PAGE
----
That performance at the Lincoln Center you’re also referring to was interesting because I specifically came up with some movements that were site specific. During the time of that gig, I was also working with Asphalt Orchestra for a week-long set of engagements at Lincoln Center and we were working with choreographer Susan Marshall.

This idea of developing movements that would compliment the music but also utilize the space we were in was put into my head. I actually had scripted out various things we’d do for each song and the idea was to keep the audience moving and not centered in one area of the Lincoln Center Plaza, which is very large. Well, when we got there, we found ourselves so encapsulated by the crowd that we had to abandon most of the ideas. It was quite funny because we had put so much time and thought into how we wanted that performance to go and two minutes into it, I’m turning around yelling at the band to abort mission.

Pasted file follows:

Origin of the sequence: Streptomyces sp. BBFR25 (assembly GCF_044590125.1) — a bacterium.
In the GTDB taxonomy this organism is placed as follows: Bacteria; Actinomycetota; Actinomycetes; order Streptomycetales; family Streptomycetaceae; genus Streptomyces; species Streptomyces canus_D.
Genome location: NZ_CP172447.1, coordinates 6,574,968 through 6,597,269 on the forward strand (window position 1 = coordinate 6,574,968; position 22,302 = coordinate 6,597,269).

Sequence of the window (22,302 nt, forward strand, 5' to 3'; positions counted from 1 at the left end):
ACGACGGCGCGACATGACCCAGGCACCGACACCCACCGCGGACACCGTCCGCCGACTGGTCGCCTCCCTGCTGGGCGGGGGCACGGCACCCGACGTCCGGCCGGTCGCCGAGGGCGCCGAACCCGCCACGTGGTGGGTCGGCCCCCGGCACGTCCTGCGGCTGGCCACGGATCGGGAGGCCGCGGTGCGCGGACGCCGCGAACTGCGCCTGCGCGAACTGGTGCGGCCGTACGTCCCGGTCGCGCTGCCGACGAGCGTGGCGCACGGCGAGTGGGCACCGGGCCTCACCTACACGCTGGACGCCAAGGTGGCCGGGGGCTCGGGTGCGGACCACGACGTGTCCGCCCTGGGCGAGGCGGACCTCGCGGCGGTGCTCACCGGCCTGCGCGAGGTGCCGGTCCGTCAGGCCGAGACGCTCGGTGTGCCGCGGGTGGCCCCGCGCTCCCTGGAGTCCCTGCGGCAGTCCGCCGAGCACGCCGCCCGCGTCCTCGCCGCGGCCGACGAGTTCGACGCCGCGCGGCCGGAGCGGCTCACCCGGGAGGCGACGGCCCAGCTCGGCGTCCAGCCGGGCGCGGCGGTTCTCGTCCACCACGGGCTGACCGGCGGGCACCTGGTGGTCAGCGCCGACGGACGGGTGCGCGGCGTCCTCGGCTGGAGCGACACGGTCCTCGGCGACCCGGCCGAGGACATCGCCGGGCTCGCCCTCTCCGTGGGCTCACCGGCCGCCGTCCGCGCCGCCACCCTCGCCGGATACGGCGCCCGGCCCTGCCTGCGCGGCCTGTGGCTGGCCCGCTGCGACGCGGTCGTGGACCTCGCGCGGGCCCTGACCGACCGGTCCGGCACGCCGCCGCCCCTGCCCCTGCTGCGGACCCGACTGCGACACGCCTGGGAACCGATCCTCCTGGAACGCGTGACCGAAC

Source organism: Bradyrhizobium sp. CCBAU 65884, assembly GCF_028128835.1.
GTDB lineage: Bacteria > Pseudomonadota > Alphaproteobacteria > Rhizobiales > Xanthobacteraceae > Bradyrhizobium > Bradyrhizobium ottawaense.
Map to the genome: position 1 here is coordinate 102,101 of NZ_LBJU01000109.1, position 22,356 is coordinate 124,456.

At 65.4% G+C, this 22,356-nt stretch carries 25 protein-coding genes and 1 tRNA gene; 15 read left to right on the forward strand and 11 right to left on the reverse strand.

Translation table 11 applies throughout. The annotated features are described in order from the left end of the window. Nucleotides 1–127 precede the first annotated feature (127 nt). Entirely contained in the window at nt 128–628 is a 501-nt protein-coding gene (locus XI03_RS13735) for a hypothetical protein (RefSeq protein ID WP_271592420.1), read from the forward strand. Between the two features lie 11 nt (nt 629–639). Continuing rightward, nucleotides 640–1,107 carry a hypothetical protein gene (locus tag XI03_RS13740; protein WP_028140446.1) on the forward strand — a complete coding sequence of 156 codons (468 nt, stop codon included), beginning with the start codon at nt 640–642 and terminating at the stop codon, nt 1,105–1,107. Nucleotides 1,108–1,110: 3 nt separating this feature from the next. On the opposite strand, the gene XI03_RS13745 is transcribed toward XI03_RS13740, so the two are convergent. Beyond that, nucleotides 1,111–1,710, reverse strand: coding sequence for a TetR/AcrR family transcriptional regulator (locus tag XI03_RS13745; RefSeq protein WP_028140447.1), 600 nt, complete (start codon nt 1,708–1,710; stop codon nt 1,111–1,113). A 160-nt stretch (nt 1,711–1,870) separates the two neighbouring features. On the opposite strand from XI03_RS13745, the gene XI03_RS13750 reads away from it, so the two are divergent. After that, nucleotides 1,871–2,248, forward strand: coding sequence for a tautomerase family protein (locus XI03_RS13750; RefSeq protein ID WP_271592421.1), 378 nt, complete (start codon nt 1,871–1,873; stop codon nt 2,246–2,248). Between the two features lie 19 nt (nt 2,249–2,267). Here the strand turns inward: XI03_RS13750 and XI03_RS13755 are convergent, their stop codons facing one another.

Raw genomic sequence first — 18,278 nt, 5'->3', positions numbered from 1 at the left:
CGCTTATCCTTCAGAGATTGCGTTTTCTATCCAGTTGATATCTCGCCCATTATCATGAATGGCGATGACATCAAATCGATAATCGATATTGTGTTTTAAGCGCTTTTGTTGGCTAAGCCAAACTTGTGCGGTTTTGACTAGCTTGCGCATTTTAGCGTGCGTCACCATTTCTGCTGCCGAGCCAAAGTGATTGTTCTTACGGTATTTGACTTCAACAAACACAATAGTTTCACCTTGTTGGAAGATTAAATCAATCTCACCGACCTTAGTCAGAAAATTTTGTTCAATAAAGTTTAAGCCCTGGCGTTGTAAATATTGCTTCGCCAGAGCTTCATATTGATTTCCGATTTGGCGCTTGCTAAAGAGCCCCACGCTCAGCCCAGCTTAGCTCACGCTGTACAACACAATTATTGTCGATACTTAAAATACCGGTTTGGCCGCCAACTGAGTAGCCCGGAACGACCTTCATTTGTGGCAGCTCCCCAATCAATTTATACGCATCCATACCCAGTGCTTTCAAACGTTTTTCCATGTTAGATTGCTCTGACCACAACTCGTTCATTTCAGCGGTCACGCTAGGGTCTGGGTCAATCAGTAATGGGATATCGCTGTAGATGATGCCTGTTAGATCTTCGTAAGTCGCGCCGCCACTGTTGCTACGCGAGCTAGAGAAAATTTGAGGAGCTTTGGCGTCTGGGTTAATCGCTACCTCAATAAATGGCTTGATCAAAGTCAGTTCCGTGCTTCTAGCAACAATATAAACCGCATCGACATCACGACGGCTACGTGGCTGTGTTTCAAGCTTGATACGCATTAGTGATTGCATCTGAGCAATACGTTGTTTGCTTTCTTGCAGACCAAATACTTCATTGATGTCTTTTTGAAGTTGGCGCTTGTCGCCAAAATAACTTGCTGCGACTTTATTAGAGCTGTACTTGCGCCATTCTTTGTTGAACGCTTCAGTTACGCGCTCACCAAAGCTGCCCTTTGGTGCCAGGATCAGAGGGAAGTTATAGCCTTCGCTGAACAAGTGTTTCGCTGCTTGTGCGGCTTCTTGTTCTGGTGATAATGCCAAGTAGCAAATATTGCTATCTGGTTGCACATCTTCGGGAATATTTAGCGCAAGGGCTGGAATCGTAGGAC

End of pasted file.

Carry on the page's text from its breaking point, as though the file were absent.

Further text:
PB: I read that the golden age of Bhangra occurred in 1985-1993 in the UK and that this movement, which fused traditional music with rock and other types of western music, enabled young Asian men living in the UK to establish positive identities as they found themselves facing two distinct cultures. Considering these factors, do you feel that Red Baraat’s music and style of performance has opened cultural doors for you and your audiences?

SJ: One of the highlights of performing with Red Baraat is looking out into the audience and seeing people of all ethnicities and ages smiling, dancing and throwing up their hands in excitement. It’s wonderful that our music carries a sound that enables people of all backgrounds to latch onto it.

Although I lead Red Baraat, and my identity as an Indian-American is heavily imprintedinto our group sound, the fact of the matter is that Red Baraat is an American band. We reflect the cultural diversity that this country is made of and the unity that exists through the universal language of music. I always say that if you love life and love celebrating, you’ll love Red Baraat.